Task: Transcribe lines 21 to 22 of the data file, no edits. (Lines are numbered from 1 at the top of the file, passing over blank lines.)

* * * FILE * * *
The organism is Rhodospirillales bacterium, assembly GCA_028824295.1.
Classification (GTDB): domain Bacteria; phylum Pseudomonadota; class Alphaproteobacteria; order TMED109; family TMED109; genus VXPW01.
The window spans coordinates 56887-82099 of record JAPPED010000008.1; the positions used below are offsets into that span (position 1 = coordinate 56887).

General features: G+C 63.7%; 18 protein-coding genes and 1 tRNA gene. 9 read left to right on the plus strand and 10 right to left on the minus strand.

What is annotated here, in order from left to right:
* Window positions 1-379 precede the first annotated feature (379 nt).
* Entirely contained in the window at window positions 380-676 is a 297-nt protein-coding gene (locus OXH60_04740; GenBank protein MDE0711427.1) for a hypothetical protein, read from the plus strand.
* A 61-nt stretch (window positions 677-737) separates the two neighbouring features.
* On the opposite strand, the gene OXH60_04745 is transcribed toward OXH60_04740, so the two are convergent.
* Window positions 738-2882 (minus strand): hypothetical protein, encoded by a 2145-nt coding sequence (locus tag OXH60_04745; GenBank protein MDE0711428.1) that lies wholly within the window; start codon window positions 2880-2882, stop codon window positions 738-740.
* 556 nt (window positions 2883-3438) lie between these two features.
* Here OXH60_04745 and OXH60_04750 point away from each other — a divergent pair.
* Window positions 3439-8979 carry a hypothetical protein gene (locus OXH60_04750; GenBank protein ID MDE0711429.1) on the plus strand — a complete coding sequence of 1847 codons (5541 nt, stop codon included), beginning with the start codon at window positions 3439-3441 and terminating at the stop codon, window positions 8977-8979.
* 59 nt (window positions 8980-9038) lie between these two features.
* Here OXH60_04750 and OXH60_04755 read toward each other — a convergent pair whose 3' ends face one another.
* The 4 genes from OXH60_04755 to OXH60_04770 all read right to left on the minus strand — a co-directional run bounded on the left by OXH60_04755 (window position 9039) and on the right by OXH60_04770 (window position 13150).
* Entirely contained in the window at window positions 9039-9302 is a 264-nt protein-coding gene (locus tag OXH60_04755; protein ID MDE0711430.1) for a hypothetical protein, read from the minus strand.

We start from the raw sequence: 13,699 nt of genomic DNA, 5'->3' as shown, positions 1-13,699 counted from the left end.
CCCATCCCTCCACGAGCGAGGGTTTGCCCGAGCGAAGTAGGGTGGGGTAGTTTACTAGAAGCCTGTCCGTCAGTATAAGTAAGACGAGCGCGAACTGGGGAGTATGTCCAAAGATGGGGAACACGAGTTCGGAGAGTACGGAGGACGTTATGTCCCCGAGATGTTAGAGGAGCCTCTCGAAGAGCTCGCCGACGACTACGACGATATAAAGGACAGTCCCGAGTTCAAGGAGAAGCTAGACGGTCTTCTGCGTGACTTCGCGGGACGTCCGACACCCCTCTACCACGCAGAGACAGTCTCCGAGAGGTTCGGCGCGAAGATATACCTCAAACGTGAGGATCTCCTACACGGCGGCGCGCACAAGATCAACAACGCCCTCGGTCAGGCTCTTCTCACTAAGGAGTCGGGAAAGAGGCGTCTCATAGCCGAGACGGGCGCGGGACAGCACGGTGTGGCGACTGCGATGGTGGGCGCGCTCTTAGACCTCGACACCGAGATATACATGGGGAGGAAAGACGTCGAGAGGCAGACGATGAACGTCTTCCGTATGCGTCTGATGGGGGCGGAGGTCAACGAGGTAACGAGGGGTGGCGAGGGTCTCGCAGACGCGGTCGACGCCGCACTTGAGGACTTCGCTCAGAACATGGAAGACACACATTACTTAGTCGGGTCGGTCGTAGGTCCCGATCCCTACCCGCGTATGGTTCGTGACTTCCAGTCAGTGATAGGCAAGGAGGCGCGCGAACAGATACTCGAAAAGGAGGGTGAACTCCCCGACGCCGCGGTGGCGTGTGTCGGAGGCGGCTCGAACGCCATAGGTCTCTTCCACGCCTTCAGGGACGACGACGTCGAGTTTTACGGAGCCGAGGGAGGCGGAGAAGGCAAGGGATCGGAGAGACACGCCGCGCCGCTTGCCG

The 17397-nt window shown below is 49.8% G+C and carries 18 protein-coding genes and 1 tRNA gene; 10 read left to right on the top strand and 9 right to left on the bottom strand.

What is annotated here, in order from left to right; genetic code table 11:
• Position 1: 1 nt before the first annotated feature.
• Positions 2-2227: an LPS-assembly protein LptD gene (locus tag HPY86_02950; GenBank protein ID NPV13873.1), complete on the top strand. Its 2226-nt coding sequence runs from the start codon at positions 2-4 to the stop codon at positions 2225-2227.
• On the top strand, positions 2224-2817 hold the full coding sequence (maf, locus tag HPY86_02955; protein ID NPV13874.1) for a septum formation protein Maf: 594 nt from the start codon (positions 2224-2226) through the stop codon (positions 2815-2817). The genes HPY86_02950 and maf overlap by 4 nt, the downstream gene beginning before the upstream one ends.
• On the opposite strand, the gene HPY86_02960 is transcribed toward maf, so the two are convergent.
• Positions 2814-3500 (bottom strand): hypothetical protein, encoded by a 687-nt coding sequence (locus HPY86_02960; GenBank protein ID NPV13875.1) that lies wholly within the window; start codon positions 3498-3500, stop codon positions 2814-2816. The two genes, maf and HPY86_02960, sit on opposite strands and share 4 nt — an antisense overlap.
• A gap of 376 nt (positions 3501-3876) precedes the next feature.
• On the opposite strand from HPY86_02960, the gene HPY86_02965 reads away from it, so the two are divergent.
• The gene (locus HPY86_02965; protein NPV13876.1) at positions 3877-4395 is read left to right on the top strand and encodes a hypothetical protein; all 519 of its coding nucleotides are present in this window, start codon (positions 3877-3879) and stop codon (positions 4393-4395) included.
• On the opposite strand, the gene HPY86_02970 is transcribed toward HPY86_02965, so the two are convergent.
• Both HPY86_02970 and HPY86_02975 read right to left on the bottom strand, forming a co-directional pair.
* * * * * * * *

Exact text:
What is annotated here, in order from left to right; genetic code table 11:
• Position 1: 1 nt before the first annotated feature.